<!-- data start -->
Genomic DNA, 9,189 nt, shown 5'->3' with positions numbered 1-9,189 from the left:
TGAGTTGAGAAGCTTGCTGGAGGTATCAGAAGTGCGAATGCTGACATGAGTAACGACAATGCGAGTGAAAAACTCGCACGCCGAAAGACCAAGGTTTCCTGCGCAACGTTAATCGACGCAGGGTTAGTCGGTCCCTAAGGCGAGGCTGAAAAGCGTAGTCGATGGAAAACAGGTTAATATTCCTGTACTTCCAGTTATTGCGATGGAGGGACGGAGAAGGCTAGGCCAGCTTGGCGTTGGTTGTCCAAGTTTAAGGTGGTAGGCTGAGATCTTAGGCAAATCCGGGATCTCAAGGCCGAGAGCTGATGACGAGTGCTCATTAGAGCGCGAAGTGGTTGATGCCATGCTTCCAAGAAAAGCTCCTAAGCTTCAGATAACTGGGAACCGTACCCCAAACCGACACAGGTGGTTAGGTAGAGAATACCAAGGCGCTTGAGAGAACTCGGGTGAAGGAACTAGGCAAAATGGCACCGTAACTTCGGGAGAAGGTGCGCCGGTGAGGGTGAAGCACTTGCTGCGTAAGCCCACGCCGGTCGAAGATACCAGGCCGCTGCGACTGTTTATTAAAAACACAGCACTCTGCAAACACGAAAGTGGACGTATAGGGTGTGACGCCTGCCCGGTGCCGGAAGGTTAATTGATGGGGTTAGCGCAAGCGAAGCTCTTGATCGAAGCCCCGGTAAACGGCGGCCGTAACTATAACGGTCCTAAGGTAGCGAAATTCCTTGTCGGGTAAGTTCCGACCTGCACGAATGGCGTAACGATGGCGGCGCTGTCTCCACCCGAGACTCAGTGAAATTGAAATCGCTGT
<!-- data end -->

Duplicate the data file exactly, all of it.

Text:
Genomic DNA, 9,189 nt, shown 5'->3' with positions numbered 1-9,189 from the left:
TGAGTTGAGAAGCTTGCTGGAGGTATCAGAAGTGCGAATGCTGACATGAGTAACGACAATGCGAGTGAAAAACTCGCACGCCGAAAGACCAAGGTTTCCTGCGCAACGTTAATCGACGCAGGGTTAGTCGGTCCCTAAGGCGAGGCTGAAAAGCGTAGTCGATGGAAAACAGGTTAATATTCCTGTACTTCCAGTTATTGCGATGGAGGGACGGAGAAGGCTAGGCCAGCTTGGCGTTGGTTGTCCAAGTTTAAGGTGGTAGGCTGAGATCTTAGGCAAATCCGGGATCTCAAGGCCGAGAGCTGATGACGAGTGCTCATTAGAGCGCGAAGTGGTTGATGCCATGCTTCCAAGAAAAGCTCCTAAGCTTCAGATAACTGGGAACCGTACCCCAAACCGACACAGGTGGTTAGGTAGAGAATACCAAGGCGCTTGAGAGAACTCGGGTGAAGGAACTAGGCAAAATGGCACCGTAACTTCGGGAGAAGGTGCGCCGGTGAGGGTGAAGCACTTGCTGCGTAAGCCCACGCCGGTCGAAGATACCAGGCCGCTGCGACTGTTTATTAAAAACACAGCACTCTGCAAACACGAAAGTGGACGTATAGGGTGTGACGCCTGCCCGGTGCCGGAAGGTTAATTGATGGGGTTAGCGCAAGCGAAGCTCTTGATCGAAGCCCCGGTAAACGGCGGCCGTAACTATAACGGTCCTAAGGTAGCGAAATTCCTTGTCGGGTAAGTTCCGACCTGCACGAATGGCGTAACGATGGCGGCGCTGTCTCCACCCGAGACTCAGTGAAATTGAAATCGCTGT